An occasional foray into uncharted territory is the hot sauce of medicinal chemistry, says Derek Lowe

Let’s say that you have a position working in an industrial medicinal chemistry group – not such an easy thing to come by these days, but let’s assume one for the sake of argument. You and your team are optimising a lead compound, as medicinal chemists are wont to do – varying its structure to improve its potency, selectivity and other properties.


I’ll pose a few questions: it’s time for you to make the next analogue, so what do you choose? Something very close to the lead structure, with just a fluorine atom or methyl group added or subtracted? Or do you strike out instead into unknown territory, substituting where no one on the project has ever substituted before? And for either of those strategies, just how do you decide exactly which compound will be next?

This, I would say, is the absolute centre of medicinal chemistry: someone standing in front of a fume cupboard, thinking ‘Hmm… what now?’ There are a number of ways to answer that question, of course, and you’d be foolish to stick with any one of them all the time. But I’d divide the possibilities into three rough groups. The first is the incremental approach mentioned above. There’s a lot to be said for it, particularly when you have a compound that’s well on its way to being a plausible drug candidate. Med-chem lore is full of ‘magic methyl groups’ – small changes in just the right place that turn a molecule from good to great. You can hunt around randomly for those, or you can follow the second strategy.

That’s a more directed approach, and by ‘directed’, I mean ‘modelled’. This works far better for some projects than for others, but if you have an x-ray structure of a bound ligand, or a solid computational handle on your lead series, you should be able to do better than random chance. ‘Should’ is the key word, because this doesn’t always work out the way it’s supposed to. But even if you’re not working from a model, it can still be worth pursuing a systematic approach, if only to make sure that every part of the molecule and its structure–activity relationships get explored at least a little. And it should go without saying that if you have solid reasons to believe that a particular analogue is needed – to block off a metabolic hotspot, say – then those should take priority. Those situations are less frequent than we’d like.

It’s a rare set of preconceptions that couldn’t use a good shake up now and then

The third approach is to deliberately try something off the chart. Most of these attempts are going to kill the compound’s activity, to be honest, so you’ll need to be ready for that. But if you do find something out there, it’s almost certain to be of interest. You can also put the modellers’ hypotheses to the test, by putting in groups that aren’t supposed to work (in my experience, very few people go to the trouble of doing that). This technique has the added advantage of putting your synthetic chemistry imagination to work, not least because you won’t be able to spend too many steps making any of these compounds.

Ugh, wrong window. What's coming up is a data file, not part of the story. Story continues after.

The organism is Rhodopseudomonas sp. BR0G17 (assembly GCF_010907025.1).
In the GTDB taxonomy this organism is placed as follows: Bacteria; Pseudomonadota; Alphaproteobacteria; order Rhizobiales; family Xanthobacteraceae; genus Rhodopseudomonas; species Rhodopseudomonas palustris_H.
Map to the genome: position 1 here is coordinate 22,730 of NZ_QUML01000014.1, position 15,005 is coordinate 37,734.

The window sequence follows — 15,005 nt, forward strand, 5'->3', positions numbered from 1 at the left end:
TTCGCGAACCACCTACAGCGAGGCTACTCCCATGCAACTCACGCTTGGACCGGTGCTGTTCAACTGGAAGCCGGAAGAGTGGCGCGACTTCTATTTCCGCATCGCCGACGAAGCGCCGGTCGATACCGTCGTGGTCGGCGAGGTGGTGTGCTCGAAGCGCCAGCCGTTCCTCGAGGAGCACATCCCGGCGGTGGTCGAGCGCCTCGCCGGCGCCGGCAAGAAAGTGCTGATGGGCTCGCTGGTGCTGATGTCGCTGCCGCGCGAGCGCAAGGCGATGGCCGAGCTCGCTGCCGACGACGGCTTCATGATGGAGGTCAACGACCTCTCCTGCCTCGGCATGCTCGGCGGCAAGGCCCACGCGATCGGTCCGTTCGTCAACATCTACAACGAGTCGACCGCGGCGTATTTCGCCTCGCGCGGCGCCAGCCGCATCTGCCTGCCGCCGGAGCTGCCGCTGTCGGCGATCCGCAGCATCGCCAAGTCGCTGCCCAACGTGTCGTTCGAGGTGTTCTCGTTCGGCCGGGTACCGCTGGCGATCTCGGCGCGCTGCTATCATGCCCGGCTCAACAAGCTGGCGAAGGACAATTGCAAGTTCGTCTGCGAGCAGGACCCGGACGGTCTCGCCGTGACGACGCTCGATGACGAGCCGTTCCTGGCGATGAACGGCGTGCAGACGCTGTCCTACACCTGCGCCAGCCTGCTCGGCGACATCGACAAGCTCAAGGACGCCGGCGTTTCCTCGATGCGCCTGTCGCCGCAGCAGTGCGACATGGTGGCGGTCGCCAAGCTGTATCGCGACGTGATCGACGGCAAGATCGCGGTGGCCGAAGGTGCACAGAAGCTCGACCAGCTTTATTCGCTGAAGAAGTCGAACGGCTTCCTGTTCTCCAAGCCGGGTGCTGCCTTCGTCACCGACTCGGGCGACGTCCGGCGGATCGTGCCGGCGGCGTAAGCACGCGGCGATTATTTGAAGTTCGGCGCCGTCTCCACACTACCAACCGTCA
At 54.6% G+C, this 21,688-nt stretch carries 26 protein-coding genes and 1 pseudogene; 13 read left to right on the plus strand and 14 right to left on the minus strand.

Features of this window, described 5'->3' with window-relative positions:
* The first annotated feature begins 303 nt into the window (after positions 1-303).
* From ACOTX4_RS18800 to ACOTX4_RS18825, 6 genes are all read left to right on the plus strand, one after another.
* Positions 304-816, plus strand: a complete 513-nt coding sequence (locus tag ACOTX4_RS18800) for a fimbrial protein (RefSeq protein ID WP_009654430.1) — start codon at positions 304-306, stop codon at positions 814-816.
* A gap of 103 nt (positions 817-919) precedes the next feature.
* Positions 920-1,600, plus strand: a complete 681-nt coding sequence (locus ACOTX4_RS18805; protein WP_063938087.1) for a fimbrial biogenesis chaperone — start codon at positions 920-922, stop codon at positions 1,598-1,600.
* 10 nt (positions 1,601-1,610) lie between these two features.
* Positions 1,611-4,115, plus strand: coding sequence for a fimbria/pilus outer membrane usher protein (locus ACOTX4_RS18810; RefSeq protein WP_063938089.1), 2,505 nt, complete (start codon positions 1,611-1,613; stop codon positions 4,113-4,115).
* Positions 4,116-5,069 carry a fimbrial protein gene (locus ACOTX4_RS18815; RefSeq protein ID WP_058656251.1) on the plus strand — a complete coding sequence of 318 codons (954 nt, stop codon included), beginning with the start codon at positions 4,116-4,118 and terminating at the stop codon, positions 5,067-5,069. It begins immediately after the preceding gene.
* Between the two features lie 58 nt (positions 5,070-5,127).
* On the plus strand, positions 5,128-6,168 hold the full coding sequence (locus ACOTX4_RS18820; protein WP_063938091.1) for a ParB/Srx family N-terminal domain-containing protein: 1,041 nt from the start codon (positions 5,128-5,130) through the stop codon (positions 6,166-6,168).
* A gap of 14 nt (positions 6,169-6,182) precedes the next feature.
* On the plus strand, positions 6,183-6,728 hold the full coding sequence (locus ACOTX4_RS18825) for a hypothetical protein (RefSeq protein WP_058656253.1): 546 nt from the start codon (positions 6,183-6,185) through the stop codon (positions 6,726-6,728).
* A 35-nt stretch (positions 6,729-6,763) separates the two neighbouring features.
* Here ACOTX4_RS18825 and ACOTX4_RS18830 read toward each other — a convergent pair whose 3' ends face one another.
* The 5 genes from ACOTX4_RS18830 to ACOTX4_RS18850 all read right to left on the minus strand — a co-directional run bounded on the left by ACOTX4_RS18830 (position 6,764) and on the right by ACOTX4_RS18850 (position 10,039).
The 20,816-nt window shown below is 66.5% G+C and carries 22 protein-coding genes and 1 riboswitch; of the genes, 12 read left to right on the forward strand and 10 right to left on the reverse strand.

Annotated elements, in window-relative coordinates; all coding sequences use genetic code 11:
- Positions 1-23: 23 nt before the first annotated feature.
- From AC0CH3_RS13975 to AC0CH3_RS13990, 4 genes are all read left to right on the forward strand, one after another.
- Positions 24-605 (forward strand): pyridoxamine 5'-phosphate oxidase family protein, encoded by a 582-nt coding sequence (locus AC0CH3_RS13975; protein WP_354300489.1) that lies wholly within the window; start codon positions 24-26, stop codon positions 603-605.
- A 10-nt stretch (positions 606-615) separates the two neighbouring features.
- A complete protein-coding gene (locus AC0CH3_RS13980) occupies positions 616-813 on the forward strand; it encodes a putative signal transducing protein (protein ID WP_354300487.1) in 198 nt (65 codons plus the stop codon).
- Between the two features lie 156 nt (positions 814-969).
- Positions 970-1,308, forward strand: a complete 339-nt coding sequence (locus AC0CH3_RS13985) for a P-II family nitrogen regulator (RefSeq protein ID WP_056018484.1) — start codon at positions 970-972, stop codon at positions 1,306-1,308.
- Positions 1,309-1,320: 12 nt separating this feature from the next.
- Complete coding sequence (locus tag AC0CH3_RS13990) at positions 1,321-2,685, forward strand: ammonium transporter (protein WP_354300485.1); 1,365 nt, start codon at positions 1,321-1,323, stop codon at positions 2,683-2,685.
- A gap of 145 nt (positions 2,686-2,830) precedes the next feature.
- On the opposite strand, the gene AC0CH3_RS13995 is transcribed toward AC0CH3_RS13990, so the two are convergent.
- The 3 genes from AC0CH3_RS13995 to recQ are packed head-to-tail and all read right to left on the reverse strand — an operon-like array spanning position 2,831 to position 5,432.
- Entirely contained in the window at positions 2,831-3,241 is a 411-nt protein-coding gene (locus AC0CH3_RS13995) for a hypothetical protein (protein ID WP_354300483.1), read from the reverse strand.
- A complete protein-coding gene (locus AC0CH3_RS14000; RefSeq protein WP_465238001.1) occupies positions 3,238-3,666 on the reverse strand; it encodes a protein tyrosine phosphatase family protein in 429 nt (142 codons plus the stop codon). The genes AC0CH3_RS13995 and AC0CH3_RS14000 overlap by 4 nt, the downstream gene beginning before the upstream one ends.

Different organisations will have different tolerances for these three. The modelling approach almost always finds favour, as (in their hearts) most managers are searching for some sort of certainty, or anything that might deliver successful clinical candidates at better than our current rates. The incremental route is also hard to argue with, unless it’s adopted too early, in which case progress may be rather slow.

It’s the wild-blue-yonder one that runs into trouble. There are departments that insist on a deliberate, stated, hypothesis-testing reason for every analogue that gets made, and ‘because we haven’t made anything like these yet’ is not considered much of a rationale. Even if you work in a more laissez-faire shop, people will still look at you strangely if all your compounds are Martian wild shots. It’s probably best (and certainly safest) to regard that strategy as being the hot pepper sauce of lead optimisation: a tasty addition, but not a suitable main ingredient.

Don’t leave it out, though. We generally aren’t as smart as we think we are, and it’s a rare set of preconceptions that couldn’t use a good shake up every now and then.

Derek Lowe is a medicinal chemist working on preclinical drug discovery in the US. He blogs at In the pipeline